Wednesday, 16 July 2014

When to Quit Iterative Testing: Snakes and Ladders

I have blogged a few times about iterative testing, the process of using one test result to design a better test and then repeating the cycle of reviewing test data and improving the next test.  But there are instances when it's time to abandon iterative testing, and play analytical snakes and ladders instead.  Surely not?  Well, there are some situations where iterative testing is not the best tool (or not a suitable tool) to use in online optimisation, and it's time to look at other options.  I have identified three examples where iterative testing is totally unsuitable:

1.  You have optimised an area of the page so well that you're now seeing the law of diminshing returns - your online testing is showing smaller and smaller gains with each test and you're reaching the top of the ladder.
2.  The business teams have identified another part of the page or site that is a higher priority than the area you're testing on.
3.  The design teams want to test something game-changing, which is completely new and innovative.

This is no bad thing.

After all, iterative testing is not the be-all-and-end-all of online optimization.  There are other avenues that you need to explore, and I've mentioned previously the difference between iterative testing and creative testing.  I've also commented that fresh ideas from outside the testing program (typically from site managers who have sales targets to hit) are extremely valuable.  All you need to work out is how to integrate these new ideas into your overall testing strategy.  Perhaps your testing strategy is entirely focused on future-state (it's unlikely, but not impossible). Sometimes, it seems, iterative testing is less about science and hypotheses, and more like a game of snakes and ladders.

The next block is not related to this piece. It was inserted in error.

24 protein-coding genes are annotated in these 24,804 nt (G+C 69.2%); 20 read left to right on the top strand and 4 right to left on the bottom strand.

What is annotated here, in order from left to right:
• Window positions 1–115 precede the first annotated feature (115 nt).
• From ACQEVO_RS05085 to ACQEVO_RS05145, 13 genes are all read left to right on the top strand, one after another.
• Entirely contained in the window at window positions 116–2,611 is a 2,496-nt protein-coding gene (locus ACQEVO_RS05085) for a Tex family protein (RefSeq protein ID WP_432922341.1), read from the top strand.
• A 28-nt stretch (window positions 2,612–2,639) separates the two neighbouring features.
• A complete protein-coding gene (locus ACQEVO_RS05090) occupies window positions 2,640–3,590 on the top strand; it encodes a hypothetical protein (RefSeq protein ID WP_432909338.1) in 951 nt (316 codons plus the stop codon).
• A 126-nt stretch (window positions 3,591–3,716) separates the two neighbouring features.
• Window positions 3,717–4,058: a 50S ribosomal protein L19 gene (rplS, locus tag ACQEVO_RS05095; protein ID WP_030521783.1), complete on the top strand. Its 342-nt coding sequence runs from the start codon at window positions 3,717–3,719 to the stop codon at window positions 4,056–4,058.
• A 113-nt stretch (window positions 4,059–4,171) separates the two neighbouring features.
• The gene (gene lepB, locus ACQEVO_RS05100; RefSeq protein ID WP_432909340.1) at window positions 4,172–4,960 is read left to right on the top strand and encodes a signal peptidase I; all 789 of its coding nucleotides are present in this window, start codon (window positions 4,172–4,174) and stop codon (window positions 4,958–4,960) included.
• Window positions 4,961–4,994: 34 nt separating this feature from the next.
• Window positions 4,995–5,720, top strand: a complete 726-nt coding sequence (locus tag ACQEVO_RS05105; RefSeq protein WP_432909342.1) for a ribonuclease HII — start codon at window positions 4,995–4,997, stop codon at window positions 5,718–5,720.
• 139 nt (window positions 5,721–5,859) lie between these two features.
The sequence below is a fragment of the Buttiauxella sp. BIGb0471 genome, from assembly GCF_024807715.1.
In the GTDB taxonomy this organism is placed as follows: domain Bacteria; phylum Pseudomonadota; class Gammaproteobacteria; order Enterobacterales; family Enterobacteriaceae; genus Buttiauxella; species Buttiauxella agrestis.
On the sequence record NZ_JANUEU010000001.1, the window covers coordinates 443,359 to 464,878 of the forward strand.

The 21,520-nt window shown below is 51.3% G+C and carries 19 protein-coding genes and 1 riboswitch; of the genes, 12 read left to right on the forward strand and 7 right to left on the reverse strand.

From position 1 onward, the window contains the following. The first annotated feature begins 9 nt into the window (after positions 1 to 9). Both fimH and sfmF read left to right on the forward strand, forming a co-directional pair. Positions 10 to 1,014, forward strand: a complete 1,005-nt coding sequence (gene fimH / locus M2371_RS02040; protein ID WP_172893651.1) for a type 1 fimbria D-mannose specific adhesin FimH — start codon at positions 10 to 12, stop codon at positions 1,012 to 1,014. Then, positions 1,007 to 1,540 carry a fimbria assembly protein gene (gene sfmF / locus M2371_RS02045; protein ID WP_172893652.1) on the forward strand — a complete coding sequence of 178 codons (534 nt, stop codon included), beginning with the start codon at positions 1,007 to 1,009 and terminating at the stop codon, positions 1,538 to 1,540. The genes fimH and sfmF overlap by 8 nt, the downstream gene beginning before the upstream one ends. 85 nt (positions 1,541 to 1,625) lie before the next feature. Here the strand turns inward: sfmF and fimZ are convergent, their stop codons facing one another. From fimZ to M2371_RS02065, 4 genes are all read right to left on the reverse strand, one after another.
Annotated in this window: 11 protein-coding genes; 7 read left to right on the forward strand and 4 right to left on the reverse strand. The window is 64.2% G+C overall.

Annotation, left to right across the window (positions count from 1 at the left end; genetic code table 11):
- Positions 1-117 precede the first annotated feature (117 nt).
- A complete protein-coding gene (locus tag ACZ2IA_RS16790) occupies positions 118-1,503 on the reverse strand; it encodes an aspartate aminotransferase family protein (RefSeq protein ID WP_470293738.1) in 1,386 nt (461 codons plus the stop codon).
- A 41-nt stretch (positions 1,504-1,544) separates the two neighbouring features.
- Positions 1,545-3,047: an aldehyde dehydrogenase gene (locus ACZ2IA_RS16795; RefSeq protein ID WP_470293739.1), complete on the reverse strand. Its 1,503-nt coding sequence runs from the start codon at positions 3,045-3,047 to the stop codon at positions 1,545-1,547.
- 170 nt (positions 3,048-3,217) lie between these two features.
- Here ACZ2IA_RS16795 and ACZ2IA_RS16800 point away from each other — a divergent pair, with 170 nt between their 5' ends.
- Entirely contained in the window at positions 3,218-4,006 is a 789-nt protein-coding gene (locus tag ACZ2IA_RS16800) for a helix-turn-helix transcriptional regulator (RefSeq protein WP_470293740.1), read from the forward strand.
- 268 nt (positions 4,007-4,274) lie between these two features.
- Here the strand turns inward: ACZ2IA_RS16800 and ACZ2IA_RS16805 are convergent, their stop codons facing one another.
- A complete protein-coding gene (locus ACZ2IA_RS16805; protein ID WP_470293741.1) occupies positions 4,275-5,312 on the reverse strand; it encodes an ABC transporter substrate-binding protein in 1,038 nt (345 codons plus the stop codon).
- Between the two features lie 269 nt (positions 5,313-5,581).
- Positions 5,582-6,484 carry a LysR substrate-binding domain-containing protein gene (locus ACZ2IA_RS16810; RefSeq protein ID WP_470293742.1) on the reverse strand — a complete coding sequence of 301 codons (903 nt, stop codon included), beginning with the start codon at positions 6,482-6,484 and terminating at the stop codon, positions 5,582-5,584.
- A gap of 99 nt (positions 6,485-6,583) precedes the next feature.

Let's take a look at the three reasons I've identified for stopping iterative testing.

1.  It's quite possible that you reach the optimal size, colour or design for a component of the page.  You've followed your analysis step by step, as you would follow a trail of clues or footsteps, and it's led you to the top of a ladder (or a dead end) and you really can't imagine any way in which the page component could be any better.  You've tested banners, and you know that a picture of a man performs better than a woman, that text should be green, the call to action button should be orange and that the best wording is "Find out more."  But perhaps you've only tested having people in your banner - you've never tried having just your product, and it's time to abandon iterative testing and leap into the unknown.  It's time to try a different ladder, even if it means sliding down a few snakes first.

2.  The business want to change focus.  They have sales performance data, or sales targets, which focus on a particular part of the catalogue:  men's running shoes; ladies' evening shoes, or high-performance digital cameras.  Business requests can change far more quickly than test strategies, and you may find yourself playing catch-up if there's a new priority for the business.  Don't forget that it's the sales team who have to maintain the site, meet the targets and maximise their performance on a daily basis, and they will be looking for you to support their team as much as plan for future state.  Where possible, transfer the lessons and general principles you've learned from previous tests to give yourself a head start in this new direction - it would be tragic if you have to slide down the snake and start right at the bottom of a new ladder.